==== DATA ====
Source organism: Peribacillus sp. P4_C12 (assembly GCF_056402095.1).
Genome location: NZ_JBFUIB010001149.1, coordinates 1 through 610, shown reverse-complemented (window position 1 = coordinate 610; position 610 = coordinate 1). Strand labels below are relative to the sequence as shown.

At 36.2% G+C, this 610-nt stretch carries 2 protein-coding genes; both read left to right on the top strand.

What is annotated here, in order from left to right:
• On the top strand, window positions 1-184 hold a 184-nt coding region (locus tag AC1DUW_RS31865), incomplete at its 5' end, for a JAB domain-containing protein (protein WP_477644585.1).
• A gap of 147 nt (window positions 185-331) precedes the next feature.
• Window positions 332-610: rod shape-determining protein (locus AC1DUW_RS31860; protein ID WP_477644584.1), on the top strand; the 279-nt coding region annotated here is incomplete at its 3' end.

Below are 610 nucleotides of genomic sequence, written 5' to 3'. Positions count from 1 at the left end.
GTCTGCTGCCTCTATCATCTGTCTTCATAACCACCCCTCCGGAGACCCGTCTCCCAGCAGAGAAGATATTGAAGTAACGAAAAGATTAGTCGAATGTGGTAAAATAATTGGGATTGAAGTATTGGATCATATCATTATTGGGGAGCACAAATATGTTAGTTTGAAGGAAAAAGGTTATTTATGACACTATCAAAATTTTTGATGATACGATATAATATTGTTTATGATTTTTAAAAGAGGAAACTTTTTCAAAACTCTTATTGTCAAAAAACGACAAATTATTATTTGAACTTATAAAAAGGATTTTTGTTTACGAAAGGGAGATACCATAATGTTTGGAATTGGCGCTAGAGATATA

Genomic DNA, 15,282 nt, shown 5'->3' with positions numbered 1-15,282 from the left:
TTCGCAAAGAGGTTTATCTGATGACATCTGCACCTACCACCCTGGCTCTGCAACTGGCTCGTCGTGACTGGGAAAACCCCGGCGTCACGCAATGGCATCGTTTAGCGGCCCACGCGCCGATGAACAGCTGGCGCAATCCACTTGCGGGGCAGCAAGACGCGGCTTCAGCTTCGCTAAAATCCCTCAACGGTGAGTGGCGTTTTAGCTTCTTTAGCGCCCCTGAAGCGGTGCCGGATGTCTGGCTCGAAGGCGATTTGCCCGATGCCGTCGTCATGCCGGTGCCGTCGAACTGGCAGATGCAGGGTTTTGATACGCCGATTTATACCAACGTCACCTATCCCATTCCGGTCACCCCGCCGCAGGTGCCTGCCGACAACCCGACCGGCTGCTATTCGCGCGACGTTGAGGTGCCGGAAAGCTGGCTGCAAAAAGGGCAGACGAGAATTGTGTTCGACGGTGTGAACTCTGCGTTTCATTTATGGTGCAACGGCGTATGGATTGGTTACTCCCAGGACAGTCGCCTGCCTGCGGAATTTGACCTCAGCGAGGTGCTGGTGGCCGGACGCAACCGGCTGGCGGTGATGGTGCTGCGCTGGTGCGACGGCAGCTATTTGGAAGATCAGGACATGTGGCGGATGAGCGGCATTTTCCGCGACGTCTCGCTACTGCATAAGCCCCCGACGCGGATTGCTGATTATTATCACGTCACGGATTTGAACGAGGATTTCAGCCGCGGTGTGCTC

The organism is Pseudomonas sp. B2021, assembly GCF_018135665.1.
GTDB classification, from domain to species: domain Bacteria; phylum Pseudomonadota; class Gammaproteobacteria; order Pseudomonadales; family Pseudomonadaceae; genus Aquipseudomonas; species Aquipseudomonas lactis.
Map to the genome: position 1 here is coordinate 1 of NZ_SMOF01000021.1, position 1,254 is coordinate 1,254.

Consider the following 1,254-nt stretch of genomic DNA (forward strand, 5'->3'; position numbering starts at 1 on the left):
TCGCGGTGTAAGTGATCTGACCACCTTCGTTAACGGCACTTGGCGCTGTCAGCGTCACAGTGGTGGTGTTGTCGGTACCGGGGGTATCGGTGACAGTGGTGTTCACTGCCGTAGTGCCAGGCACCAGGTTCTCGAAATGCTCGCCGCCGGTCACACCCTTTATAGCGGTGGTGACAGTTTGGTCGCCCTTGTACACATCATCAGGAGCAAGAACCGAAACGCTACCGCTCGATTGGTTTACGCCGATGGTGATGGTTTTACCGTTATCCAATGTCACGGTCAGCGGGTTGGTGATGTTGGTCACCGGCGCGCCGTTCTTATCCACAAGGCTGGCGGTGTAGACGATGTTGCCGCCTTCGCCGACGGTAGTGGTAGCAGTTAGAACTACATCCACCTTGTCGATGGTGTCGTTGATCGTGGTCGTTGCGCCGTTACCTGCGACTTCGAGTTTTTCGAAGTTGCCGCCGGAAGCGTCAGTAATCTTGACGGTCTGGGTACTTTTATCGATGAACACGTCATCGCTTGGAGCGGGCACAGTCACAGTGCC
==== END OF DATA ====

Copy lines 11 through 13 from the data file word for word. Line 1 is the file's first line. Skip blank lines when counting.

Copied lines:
TTCGCAAAGAGGTTTATCTGATGACATCTGCACCTACCACCCTGGCTCTGCAACTGGCTCGTCGTGACTGGGAAAACCCCGGCGTCACGCAATGGCATCGTTTAGCGGCCCACGCGCCGATGAACAGCTGGCGCAATCCACTTGCGGGGCAGCAAGACGCGGCTTCAGCTTCGCTAAAATCCCTCAACGGTGAGTGGCGTTTTAGCTTCTTTAGCGCCCCTGAAGCGGTGCCGGATGTCTGGCTCGAAGGCGATTTGCCCGATGCCGTCGTCATGCCGGTGCCGTCGAACTGGCAGATGCAGGGTTTTGATACGCCGATTTATACCAACGTCACCTATCCCATTCCGGTCACCCCGCCGCAGGTGCCTGCCGACAACCCGACCGGCTGCTATTCGCGCGACGTTGAGGTGCCGGAAAGCTGGCTGCAAAAAGGGCAGACGAGAATTGTGTTCGACGGTGTGAACTCTGCGTTTCATTTATGGTGCAACGGCGTATGGATTGGTTACTCCCAGGACAGTCGCCTGCCTGCGGAATTTGACCTCAGCGAGGTGCTGGTGGCCGGACGCAACCGGCTGGCGGTGATGGTGCTGCGCTGGTGCGACGGCAGCTATTTGGAAGATCAGGACATGTGGCGGATGAGCGGCATTTTCCGCGACGTCTCGCTACTGCATAAGCCCCCGACGCGGATTGCTGATTATTATCACGTCACGGATTTGAACGAGGATTTCAGCCGCGGTGTGCTC

The organism is Pseudomonas sp. B2021, assembly GCF_018135665.1.
GTDB classification, from domain to species: domain Bacteria; phylum Pseudomonadota; class Gammaproteobacteria; order Pseudomonadales; family Pseudomonadaceae; genus Aquipseudomonas; species Aquipseudomonas lactis.